These stray cats eventually get sent to animal shelters and these shelters can only take in a limited number at a time, so they opt for a voluntary euthanasia to reduce their population. This trend to reducing population of cats by euthanasia is disheartening, and a charity organization decided to step in and offer support to these animals to prevent them from being killed.
The outcome for a lot of cats in animal shelters is quite grim or as some call it, deadly. In a bid to save the innocent lives of a few thousands of cats and their kittens which stray into Spokane area shelters annually, the Farm Livin’ program was created in 2009. This program was provided in conjunction with area farm homes as it was a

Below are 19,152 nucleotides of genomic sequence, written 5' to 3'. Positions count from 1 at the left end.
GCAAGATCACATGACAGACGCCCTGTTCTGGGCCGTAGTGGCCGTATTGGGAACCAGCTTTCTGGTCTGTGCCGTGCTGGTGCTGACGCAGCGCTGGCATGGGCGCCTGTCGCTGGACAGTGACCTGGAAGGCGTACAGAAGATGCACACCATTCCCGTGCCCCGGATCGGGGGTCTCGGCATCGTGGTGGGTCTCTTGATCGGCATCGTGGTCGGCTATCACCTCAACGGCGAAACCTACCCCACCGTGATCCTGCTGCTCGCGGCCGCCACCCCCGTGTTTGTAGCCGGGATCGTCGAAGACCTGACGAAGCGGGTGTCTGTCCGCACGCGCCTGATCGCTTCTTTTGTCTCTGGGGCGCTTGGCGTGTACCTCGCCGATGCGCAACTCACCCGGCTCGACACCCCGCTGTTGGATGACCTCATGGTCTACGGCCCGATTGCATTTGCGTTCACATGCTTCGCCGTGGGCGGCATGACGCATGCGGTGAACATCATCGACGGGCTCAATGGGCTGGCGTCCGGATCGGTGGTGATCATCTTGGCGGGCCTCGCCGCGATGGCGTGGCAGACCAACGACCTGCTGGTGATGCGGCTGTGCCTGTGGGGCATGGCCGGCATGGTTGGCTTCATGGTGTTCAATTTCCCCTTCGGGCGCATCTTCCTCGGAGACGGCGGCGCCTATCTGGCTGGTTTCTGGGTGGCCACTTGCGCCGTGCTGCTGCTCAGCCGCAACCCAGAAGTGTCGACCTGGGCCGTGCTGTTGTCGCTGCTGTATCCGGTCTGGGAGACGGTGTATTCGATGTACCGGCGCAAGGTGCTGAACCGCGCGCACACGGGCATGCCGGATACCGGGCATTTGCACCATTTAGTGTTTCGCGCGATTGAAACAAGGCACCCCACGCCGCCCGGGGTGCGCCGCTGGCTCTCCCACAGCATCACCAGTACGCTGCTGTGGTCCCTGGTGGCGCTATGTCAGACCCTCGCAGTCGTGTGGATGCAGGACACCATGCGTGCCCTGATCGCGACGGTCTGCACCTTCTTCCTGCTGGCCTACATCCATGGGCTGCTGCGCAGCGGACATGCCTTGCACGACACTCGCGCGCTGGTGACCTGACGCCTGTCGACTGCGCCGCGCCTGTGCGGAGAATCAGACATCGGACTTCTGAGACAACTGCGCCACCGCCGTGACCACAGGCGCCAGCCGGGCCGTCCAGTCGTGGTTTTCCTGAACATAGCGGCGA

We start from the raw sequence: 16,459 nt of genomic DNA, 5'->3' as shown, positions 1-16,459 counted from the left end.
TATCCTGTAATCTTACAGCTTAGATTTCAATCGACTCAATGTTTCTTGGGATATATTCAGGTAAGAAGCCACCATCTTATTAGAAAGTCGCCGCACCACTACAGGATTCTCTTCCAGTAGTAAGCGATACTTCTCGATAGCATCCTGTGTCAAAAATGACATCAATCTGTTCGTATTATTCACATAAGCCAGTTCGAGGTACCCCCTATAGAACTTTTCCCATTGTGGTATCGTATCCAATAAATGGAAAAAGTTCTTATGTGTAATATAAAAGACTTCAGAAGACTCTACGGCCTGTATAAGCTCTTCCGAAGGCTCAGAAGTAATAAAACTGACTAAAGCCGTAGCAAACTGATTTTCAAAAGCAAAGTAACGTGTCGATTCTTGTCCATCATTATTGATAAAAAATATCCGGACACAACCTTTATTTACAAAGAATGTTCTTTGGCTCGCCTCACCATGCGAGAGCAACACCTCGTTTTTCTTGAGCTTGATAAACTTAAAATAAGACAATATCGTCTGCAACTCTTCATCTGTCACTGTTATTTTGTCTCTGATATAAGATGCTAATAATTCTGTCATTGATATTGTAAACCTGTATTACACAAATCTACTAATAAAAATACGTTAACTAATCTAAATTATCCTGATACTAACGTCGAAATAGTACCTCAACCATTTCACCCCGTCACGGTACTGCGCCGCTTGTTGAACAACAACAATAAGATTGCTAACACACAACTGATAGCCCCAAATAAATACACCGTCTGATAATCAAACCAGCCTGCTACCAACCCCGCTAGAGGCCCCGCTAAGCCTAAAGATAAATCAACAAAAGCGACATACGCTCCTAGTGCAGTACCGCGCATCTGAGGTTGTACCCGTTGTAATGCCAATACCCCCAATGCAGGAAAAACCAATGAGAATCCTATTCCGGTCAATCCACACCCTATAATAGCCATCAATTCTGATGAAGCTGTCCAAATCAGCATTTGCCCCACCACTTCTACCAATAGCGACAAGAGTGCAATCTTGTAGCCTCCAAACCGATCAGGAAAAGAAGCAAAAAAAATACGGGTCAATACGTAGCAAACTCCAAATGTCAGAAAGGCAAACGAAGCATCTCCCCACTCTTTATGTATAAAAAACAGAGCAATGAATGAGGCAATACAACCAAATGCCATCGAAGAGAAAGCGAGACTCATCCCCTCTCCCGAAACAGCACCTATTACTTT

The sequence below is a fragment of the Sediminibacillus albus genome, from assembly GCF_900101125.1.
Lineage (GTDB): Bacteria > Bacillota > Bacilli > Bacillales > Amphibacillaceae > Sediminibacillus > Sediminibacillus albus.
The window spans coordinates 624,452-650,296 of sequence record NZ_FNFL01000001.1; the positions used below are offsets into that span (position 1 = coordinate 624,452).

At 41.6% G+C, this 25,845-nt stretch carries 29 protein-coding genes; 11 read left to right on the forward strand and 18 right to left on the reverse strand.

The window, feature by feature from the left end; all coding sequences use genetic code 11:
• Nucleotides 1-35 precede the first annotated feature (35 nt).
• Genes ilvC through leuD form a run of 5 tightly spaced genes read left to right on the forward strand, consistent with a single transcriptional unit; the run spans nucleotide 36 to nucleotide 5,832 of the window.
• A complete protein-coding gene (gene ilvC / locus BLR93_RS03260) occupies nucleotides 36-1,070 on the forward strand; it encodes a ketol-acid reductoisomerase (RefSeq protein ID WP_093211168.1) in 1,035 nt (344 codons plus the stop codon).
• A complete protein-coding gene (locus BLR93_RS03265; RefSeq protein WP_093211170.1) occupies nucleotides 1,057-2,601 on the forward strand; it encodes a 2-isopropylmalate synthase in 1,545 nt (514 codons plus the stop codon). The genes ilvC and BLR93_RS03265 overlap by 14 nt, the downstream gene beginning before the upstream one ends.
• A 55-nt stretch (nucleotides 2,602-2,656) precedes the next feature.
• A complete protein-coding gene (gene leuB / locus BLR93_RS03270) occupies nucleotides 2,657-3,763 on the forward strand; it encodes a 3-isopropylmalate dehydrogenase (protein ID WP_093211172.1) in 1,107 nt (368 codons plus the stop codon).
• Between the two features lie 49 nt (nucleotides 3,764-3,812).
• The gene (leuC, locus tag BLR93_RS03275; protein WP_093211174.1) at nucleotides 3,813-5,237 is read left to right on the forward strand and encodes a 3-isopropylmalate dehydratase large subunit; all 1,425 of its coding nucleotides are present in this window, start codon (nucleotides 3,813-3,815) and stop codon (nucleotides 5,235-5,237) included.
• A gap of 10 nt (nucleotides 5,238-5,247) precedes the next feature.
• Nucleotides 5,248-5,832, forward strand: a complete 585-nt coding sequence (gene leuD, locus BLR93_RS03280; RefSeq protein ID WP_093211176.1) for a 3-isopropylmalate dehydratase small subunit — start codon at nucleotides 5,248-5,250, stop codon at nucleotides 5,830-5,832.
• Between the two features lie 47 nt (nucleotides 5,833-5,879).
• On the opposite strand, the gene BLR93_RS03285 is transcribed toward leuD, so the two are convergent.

cooperative program which requires barn cats for the special purpose of rodent control.
The farmers and people with rural barn homes can apply to SpokAnimal, and they will receive free cats to help them protect their farms from rodents. All the cats under this Farm Livin’ program are vaccinated and then sprayed or neutered, so they cannot reproduce.
The cats are moved into their new homes and given a free bag of cat food. The new owners make an agreement to care for and to provide them with a farm building or barn for them to live in, and food with which they can use to supplement what they catch while hunting.
Some of the cats are from three months and older, and are already accustomed to independent living, because they can fend for themselves. Some cats may be friendly and playful with their new owners, and other
cats might just be feral.